Parade discussions marked by tough talking and Twitter jibes
Two of the UDA's most senior leaders were taunted from within their own organisation as they took their seats at talks to resolve the parades issue.
Jackie McDonald and John Bunting – representing the UDA-linked Ulster Political Research Group (UPRG) – were two of the first to arrive in Belfast for the follow-up to talks that began in Cardiff in May.
But while they were inside, the West Belfast UPRG goaded them on Twitter, demonstrating emerging cracks at the top of the organisation.
"God will bless the peacemakers, not those attending [yesterday's talks] who are attention seekers and time wasters," the statement said.
The West Belfast UPRG is closely linked to a daily loyalist protest at Woodvale in north Belfast – which has cost £300,000 a week to police.
But sources also said that one of the 'moments' of the meeting came when Mr McDonald confronted Sinn Fein's Gerry Kelly over his controversial speech at a republican commemoration in Castlederg. In it, Mr Kelly had stated that no unionist would ever prevent republicans "honouring our comrades who gave their lives in the struggle for Irish freedom and equality".
Mr McDonald described the meeting as a "positive, open and honest debate."
According to a talks insider, there were also clear tensions between loyalists and the PSNI throughout the meeting, which was attended by senior police, politicians, loyalists, republicans, academics and community representatives.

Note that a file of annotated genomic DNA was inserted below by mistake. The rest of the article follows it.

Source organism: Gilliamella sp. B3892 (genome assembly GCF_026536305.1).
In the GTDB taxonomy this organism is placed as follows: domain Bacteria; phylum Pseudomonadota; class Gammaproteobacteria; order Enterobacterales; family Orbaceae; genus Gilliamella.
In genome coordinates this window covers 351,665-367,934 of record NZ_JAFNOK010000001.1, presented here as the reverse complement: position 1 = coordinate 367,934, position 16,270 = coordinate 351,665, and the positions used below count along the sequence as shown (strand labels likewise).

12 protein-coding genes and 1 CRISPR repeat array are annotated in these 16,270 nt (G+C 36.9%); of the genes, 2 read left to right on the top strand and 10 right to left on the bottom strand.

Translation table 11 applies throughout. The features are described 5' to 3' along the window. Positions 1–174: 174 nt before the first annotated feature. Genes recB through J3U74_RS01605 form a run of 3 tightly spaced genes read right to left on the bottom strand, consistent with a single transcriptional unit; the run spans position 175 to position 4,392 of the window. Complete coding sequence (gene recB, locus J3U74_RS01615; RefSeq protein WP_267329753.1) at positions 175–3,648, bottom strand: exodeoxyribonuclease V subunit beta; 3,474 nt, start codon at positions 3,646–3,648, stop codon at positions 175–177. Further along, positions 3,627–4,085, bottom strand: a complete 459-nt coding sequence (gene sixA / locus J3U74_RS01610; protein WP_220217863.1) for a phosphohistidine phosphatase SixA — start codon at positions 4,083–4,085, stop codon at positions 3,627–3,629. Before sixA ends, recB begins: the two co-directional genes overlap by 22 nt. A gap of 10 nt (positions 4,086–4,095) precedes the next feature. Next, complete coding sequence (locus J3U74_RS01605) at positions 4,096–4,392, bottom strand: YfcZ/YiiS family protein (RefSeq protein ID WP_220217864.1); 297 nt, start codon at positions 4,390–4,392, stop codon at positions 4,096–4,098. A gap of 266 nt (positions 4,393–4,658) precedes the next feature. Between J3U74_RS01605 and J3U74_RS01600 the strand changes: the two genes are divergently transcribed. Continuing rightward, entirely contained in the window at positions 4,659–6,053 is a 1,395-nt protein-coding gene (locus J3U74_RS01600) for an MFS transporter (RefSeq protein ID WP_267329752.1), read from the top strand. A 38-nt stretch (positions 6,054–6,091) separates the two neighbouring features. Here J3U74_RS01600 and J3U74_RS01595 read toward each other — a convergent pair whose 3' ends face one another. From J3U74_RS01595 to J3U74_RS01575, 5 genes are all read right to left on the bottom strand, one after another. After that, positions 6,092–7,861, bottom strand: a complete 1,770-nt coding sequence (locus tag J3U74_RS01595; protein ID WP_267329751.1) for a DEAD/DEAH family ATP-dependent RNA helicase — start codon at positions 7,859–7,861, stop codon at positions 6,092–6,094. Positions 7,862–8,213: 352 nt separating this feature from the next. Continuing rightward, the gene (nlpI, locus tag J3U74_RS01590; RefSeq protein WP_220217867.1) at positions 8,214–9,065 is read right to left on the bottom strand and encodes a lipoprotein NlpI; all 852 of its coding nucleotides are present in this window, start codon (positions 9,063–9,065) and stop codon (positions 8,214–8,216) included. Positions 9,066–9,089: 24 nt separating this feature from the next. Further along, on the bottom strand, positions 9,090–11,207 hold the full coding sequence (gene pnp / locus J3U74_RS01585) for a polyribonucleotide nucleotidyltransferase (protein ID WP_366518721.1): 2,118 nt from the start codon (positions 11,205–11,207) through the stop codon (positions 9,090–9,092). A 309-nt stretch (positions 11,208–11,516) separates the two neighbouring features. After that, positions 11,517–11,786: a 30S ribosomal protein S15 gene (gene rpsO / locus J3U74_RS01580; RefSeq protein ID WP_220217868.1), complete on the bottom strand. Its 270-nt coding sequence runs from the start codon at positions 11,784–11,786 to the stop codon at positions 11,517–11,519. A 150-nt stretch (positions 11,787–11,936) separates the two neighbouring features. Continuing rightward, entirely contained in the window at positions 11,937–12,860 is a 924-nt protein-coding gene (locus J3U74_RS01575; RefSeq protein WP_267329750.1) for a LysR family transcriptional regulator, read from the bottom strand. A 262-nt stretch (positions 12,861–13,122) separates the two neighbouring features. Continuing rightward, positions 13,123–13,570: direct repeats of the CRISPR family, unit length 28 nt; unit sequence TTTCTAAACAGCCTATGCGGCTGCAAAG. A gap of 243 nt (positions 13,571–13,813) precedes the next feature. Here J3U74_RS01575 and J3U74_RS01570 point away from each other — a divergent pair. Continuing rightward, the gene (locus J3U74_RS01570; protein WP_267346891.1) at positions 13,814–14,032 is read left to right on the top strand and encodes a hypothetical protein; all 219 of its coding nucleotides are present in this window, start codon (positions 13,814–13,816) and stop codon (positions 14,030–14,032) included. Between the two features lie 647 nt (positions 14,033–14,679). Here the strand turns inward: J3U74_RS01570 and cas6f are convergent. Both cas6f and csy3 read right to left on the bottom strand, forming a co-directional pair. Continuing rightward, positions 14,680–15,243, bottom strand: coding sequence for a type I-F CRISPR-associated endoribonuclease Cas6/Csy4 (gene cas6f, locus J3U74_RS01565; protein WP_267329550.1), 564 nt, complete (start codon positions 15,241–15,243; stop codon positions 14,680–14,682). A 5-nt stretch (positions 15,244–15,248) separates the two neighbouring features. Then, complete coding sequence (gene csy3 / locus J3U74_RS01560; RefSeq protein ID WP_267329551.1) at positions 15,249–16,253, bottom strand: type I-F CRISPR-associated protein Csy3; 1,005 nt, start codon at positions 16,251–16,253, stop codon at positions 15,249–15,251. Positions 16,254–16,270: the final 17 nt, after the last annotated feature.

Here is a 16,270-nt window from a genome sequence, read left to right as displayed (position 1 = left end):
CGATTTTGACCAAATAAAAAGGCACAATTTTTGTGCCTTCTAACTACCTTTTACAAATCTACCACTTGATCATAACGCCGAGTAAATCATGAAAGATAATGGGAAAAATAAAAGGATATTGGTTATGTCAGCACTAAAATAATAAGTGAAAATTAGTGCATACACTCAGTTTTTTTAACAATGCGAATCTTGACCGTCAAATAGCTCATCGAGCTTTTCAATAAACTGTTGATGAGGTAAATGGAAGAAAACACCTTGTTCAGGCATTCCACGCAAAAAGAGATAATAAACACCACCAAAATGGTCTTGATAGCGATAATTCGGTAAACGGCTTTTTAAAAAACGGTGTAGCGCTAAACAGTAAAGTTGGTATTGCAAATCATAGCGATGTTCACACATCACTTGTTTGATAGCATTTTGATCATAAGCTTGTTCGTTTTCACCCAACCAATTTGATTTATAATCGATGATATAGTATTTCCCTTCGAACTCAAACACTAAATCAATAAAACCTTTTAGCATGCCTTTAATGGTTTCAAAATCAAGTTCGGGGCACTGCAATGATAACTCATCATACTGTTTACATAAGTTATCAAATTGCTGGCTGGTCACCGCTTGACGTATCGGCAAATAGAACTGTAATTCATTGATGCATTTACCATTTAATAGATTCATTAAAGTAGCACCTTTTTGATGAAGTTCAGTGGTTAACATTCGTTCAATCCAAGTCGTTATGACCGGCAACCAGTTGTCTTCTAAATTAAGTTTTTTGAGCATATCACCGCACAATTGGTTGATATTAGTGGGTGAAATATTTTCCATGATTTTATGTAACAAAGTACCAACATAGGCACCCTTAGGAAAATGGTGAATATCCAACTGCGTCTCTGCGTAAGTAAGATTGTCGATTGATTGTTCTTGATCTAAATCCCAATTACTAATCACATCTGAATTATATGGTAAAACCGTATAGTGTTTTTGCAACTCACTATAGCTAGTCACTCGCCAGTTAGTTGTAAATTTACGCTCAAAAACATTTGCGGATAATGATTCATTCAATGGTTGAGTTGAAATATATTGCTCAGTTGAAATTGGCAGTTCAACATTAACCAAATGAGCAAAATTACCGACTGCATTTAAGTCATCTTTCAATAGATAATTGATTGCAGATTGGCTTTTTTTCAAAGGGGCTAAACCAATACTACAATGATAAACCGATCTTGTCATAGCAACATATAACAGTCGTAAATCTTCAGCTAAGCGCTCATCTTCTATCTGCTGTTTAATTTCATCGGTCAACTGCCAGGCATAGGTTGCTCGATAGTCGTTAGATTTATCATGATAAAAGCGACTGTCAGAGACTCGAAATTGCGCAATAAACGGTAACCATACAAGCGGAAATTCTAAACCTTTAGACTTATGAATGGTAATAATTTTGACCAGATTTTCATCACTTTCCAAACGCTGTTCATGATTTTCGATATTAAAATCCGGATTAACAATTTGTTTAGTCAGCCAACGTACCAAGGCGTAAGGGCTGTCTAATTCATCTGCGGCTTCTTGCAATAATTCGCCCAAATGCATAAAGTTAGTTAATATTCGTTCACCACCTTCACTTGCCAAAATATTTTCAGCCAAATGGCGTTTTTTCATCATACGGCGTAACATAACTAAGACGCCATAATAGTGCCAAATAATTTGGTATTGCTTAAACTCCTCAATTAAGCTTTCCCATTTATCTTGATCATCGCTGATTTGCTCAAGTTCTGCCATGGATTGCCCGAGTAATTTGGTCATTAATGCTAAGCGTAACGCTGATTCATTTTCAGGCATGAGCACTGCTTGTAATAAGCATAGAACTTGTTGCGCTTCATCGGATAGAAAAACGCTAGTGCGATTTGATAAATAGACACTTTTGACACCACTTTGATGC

The Cardiff talks which took place in mid-May followed months of loyalist rioting in response to the decision to remove the Union flag from the City Hall. It was hoped the talks could defuse tensions ahead of the summer parades – but days of rioting ensued instead.
More than £28m has been spent policing the parades and protests since December. The Police Federation said last night that since July 1 last year, there had been 689 injuries to officers.
The figure had been officially reported in August to the media as being 350.
Speaking after yesterday's meeting, which lasted for over five hours, senior Belfast republican Sean 'Spike' Murray said: "There was no personal animosity aired. It was a mature, frank discussion and no punches were pulled in terms of the events of the summer.
"It was a review of those events – you can't go in and have a discussion and ignore those events."
He added: "I think it should assist the Haass process. If you'd gone in to the Haass talks without this frank discussion it would have made all our jobs more difficult."
Also present was Mervyn Gibson, Grand Chaplain of the Orange Order. Mr Gibson, who will be a DUP delegate at the Haass talks, attended the meeting as an individual and not as a representative of the Order.
Meanwhile, DUP junior minister Jonathan Bell said there was a commitment from all of the people present in the meeting to work to find solutions. He said: "We have had unresolved issues. We have a breakdown in relationships between communities and the police and we need to deal with those equally. The dynamic was, 'Let's talk openly and honestly about the problems that exist'. Loyalists and republicans and nationalists and die hard unionists like myself all together working at the relationships that need to be addressed."
It is understood that there will be a further meeting.